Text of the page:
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Shipyard starts operation in Leyte

Marina Regional Director Engr. Emmanuel B. Carpio and Coast Guard spokesperson for Region 8 Lt. Commander Laurence Roque (middle) inspect the MBI shipyard. Also in the photo are Chua Group of Companies EVP Meneleo Dilao (right) and MBI naval architect Dunn Jumao-as (left).

ORMOC CITY- Leyte may receive one of the lowest investments in the country, but local capitalists are mobilizing their resources to industrialize the province.
Not many know it, but the region is now a hub of shipbuilding and repair with the operation of a shipyard in neighboring Albuera town over the past year.
Megaship Builders Inc. (MBI), owned and operated by the Chua Group of Companies, is the first and only shipyard in Eastern Visayas located in Barangay Benolho, Albuera, south of this city.
The area was originally and continues to be the crusher site of another subsidiary, Premium Megastructures Inc. (PMI).
Having a fleet of barges that deliver aggregates to different parts of the country, PMI experienced the long waiting time in securing a slot for dry docking of its vessels in Cebu’s shipyards which could take up to six months.
The conglomerate put up a ship repair facility that would not only cater to its own vessels but accommodate other customers as well.
Adjacent properties were acquired until the site grew to its present 50 hectares. The shipyard’s development began on August 2015 and operations commenced June 2016.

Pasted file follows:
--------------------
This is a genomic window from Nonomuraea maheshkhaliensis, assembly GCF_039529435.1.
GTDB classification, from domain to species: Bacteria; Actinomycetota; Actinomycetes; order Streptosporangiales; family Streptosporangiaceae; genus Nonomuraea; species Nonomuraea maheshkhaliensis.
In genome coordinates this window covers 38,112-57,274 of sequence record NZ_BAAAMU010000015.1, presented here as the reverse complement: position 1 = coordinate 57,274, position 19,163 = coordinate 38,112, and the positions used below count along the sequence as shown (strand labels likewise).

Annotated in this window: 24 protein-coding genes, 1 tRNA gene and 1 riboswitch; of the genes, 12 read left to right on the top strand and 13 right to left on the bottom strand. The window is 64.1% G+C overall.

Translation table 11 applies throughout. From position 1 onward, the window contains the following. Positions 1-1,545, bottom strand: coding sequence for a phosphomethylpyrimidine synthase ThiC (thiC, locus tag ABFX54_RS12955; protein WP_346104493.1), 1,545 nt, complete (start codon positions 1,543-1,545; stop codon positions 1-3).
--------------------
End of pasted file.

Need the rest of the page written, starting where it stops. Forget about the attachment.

The 3,000 DWT capacity shipyard can repair three to five vessels with a total size of 2,503,000 gross tons simultaneously. Its biggest slipway is 35 meters wide to allow a 27-meter width barge to dock. The facility currently employs 25 workers, mostly welders.
MBI prides itself of being the first shipyard in the Visayas to utilize marine airbag technology in drydocking, a departure from the common carriage-type method.
Its other services are structural repair and fabrication, hull preservation and painting, electrical repair and drafting design. It also repairs, modifies and reconditions pumps, valves, and propellers.
MBI’s capability goes beyond ship repair as it was commissioned by its first two customers to manufacture vessels.
These are a landing craft type for Banton Liner Transport Services of Romblon and a 180-ton steel-hulled passenger boat for Camotes Ferry Services of Cebu.
With the congestion experienced by shipyards in Manila and Cebu, MBI hopes to secure a big chunk of the maritime industry’s fast-growing repair needs, says its president Francis Lloyd Chua.
Improvement of its site continues with the construction of more workshops and a three-story modern building that will house the corporate offices of PMI and MBI.
(FELIX CODILLA)

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